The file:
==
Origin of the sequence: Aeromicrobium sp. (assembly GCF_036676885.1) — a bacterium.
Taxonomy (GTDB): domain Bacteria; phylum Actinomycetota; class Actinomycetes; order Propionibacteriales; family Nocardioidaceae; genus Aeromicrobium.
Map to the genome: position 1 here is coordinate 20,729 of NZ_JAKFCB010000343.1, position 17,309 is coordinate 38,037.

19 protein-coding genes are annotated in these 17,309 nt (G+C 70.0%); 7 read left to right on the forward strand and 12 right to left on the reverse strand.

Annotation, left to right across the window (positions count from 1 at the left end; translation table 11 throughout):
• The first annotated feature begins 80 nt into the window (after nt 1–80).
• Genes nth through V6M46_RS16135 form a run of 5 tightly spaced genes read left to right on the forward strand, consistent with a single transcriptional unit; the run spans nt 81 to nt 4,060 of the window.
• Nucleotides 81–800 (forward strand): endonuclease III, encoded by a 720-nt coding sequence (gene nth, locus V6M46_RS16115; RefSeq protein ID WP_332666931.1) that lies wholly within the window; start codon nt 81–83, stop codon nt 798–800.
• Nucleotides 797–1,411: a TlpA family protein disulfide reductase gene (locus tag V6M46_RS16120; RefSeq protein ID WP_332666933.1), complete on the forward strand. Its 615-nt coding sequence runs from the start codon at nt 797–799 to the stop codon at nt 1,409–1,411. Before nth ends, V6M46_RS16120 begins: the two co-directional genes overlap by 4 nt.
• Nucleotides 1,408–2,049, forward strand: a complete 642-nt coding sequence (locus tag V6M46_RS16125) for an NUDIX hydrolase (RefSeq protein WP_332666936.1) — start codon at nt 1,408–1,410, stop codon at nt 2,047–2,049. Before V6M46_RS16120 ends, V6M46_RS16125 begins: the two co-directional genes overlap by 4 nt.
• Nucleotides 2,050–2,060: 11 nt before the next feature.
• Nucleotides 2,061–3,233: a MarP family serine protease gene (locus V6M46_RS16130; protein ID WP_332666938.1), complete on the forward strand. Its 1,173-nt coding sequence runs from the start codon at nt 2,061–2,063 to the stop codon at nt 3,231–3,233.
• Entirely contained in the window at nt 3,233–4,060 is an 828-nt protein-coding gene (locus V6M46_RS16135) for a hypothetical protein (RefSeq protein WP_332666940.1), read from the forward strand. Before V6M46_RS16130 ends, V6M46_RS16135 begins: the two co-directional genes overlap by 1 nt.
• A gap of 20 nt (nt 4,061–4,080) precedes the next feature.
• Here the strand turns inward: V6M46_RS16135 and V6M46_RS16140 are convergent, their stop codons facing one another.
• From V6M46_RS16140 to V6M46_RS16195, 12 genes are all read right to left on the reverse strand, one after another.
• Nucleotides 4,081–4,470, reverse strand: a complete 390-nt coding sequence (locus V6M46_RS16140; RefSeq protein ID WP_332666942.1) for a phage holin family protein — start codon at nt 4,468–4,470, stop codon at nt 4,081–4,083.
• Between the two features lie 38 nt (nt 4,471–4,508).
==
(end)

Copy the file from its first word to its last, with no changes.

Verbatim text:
Origin of the sequence: Aeromicrobium sp. (assembly GCF_036676885.1) — a bacterium.
Taxonomy (GTDB): domain Bacteria; phylum Actinomycetota; class Actinomycetes; order Propionibacteriales; family Nocardioidaceae; genus Aeromicrobium.
Map to the genome: position 1 here is coordinate 20,729 of NZ_JAKFCB010000343.1, position 17,309 is coordinate 38,037.

19 protein-coding genes are annotated in these 17,309 nt (G+C 70.0%); 7 read left to right on the forward strand and 12 right to left on the reverse strand.

Annotation, left to right across the window (positions count from 1 at the left end; translation table 11 throughout):
• The first annotated feature begins 80 nt into the window (after nt 1–80).
• Genes nth through V6M46_RS16135 form a run of 5 tightly spaced genes read left to right on the forward strand, consistent with a single transcriptional unit; the run spans nt 81 to nt 4,060 of the window.
• Nucleotides 81–800 (forward strand): endonuclease III, encoded by a 720-nt coding sequence (gene nth, locus V6M46_RS16115; RefSeq protein ID WP_332666931.1) that lies wholly within the window; start codon nt 81–83, stop codon nt 798–800.
• Nucleotides 797–1,411: a TlpA family protein disulfide reductase gene (locus tag V6M46_RS16120; RefSeq protein ID WP_332666933.1), complete on the forward strand. Its 615-nt coding sequence runs from the start codon at nt 797–799 to the stop codon at nt 1,409–1,411. Before nth ends, V6M46_RS16120 begins: the two co-directional genes overlap by 4 nt.
• Nucleotides 1,408–2,049, forward strand: a complete 642-nt coding sequence (locus tag V6M46_RS16125) for an NUDIX hydrolase (RefSeq protein WP_332666936.1) — start codon at nt 1,408–1,410, stop codon at nt 2,047–2,049. Before V6M46_RS16120 ends, V6M46_RS16125 begins: the two co-directional genes overlap by 4 nt.
• Nucleotides 2,050–2,060: 11 nt before the next feature.
• Nucleotides 2,061–3,233: a MarP family serine protease gene (locus V6M46_RS16130; protein ID WP_332666938.1), complete on the forward strand. Its 1,173-nt coding sequence runs from the start codon at nt 2,061–2,063 to the stop codon at nt 3,231–3,233.
• Entirely contained in the window at nt 3,233–4,060 is an 828-nt protein-coding gene (locus V6M46_RS16135) for a hypothetical protein (RefSeq protein WP_332666940.1), read from the forward strand. Before V6M46_RS16130 ends, V6M46_RS16135 begins: the two co-directional genes overlap by 1 nt.
• A gap of 20 nt (nt 4,061–4,080) precedes the next feature.
• Here the strand turns inward: V6M46_RS16135 and V6M46_RS16140 are convergent, their stop codons facing one another.
• From V6M46_RS16140 to V6M46_RS16195, 12 genes are all read right to left on the reverse strand, one after another.
• Nucleotides 4,081–4,470, reverse strand: a complete 390-nt coding sequence (locus V6M46_RS16140; RefSeq protein ID WP_332666942.1) for a phage holin family protein — start codon at nt 4,468–4,470, stop codon at nt 4,081–4,083.
• Between the two features lie 38 nt (nt 4,471–4,508).